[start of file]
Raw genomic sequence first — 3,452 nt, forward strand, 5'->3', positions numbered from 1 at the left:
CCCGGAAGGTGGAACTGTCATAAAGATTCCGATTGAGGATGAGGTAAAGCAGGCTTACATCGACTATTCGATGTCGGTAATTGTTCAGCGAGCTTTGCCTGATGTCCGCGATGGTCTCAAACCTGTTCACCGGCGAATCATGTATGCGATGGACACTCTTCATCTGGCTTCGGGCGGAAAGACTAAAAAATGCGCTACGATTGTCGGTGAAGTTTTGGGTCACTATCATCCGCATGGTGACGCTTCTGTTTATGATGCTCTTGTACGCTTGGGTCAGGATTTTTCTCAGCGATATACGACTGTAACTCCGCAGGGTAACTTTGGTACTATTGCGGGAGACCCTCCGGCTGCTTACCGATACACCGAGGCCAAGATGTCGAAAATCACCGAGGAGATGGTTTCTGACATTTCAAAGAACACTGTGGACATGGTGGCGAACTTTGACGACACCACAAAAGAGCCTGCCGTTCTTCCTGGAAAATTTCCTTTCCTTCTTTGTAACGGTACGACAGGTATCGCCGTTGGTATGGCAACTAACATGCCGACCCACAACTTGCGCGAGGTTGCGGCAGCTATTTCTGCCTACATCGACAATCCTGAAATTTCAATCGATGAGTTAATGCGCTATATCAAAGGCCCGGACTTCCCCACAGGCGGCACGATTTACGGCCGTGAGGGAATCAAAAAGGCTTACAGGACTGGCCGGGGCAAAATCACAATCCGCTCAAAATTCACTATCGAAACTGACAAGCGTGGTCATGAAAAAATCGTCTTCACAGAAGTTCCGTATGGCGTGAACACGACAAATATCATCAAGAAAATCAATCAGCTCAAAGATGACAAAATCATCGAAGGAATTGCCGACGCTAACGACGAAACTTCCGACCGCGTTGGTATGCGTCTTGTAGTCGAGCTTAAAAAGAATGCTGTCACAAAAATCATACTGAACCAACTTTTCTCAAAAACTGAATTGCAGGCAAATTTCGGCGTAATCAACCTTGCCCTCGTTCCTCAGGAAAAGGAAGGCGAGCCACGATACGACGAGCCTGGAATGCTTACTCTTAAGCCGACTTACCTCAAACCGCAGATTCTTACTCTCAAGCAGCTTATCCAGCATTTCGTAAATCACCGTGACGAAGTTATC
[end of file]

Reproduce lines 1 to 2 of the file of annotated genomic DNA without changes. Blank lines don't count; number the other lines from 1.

Raw genomic sequence first — 3,452 nt, forward strand, 5'->3', positions numbered from 1 at the left:
CCCGGAAGGTGGAACTGTCATAAAGATTCCGATTGAGGATGAGGTAAAGCAGGCTTACATCGACTATTCGATGTCGGTAATTGTTCAGCGAGCTTTGCCTGATGTCCGCGATGGTCTCAAACCTGTTCACCGGCGAATCATGTATGCGATGGACACTCTTCATCTGGCTTCGGGCGGAAAGACTAAAAAATGCGCTACGATTGTCGGTGAAGTTTTGGGTCACTATCATCCGCATGGTGACGCTTCTGTTTATGATGCTCTTGTACGCTTGGGTCAGGATTTTTCTCAGCGATATACGACTGTAACTCCGCAGGGTAACTTTGGTACTATTGCGGGAGACCCTCCGGCTGCTTACCGATACACCGAGGCCAAGATGTCGAAAATCACCGAGGAGATGGTTTCTGACATTTCAAAGAACACTGTGGACATGGTGGCGAACTTTGACGACACCACAAAAGAGCCTGCCGTTCTTCCTGGAAAATTTCCTTTCCTTCTTTGTAACGGTACGACAGGTATCGCCGTTGGTATGGCAACTAACATGCCGACCCACAACTTGCGCGAGGTTGCGGCAGCTATTTCTGCCTACATCGACAATCCTGAAATTTCAATCGATGAGTTAATGCGCTATATCAAAGGCCCGGACTTCCCCACAGGCGGCACGATTTACGGCCGTGAGGGAATCAAAAAGGCTTACAGGACTGGCCGGGGCAAAATCACAATCCGCTCAAAATTCACTATCGAAACTGACAAGCGTGGTCATGAAAAAATCGTCTTCACAGAAGTTCCGTATGGCGTGAACACGACAAATATCATCAAGAAAATCAATCAGCTCAAAGATGACAAAATCATCGAAGGAATTGCCGACGCTAACGACGAAACTTCCGACCGCGTTGGTATGCGTCTTGTAGTCGAGCTTAAAAAGAATGCTGTCACAAAAATCATACTGAACCAACTTTTCTCAAAAACTGAATTGCAGGCAAATTTCGGCGTAATCAACCTTGCCCTCGTTCCTCAGGAAAAGGAAGGCGAGCCACGATACGACGAGCCTGGAATGCTTACTCTTAAGCCGACTTACCTCAAACCGCAGATTCTTACTCTCAAGCAGCTTATCCAGCATTTCGTAAATCACCGTGACGAAGTTATC